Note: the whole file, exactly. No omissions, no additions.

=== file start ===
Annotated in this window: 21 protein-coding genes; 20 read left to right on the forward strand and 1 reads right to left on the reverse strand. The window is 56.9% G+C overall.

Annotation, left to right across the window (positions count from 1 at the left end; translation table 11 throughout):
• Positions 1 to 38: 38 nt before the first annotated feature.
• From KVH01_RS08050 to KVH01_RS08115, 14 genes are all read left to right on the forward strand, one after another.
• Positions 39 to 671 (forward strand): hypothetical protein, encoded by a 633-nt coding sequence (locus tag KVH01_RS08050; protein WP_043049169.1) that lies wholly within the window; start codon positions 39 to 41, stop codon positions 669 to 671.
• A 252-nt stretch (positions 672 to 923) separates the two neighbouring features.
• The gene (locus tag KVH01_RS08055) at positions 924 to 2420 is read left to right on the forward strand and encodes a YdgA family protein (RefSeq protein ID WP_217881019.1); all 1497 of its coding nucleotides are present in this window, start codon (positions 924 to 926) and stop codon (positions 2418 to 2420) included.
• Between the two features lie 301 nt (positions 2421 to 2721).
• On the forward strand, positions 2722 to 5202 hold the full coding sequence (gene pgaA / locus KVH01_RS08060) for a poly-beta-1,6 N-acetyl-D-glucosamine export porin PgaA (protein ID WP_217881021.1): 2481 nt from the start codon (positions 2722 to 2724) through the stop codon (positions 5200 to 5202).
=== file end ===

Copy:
Annotated in this window: 21 protein-coding genes; 20 read left to right on the forward strand and 1 reads right to left on the reverse strand. The window is 56.9% G+C overall.

Annotation, left to right across the window (positions count from 1 at the left end; translation table 11 throughout):
• Positions 1 to 38: 38 nt before the first annotated feature.
• From KVH01_RS08050 to KVH01_RS08115, 14 genes are all read left to right on the forward strand, one after another.
• Positions 39 to 671 (forward strand): hypothetical protein, encoded by a 633-nt coding sequence (locus tag KVH01_RS08050; protein WP_043049169.1) that lies wholly within the window; start codon positions 39 to 41, stop codon positions 669 to 671.
• A 252-nt stretch (positions 672 to 923) separates the two neighbouring features.
• The gene (locus tag KVH01_RS08055) at positions 924 to 2420 is read left to right on the forward strand and encodes a YdgA family protein (RefSeq protein ID WP_217881019.1); all 1497 of its coding nucleotides are present in this window, start codon (positions 924 to 926) and stop codon (positions 2418 to 2420) included.
• Between the two features lie 301 nt (positions 2421 to 2721).
• On the forward strand, positions 2722 to 5202 hold the full coding sequence (gene pgaA / locus KVH01_RS08060) for a poly-beta-1,6 N-acetyl-D-glucosamine export porin PgaA (protein ID WP_217881021.1): 2481 nt from the start codon (positions 2722 to 2724) through the stop codon (positions 5200 to 5202).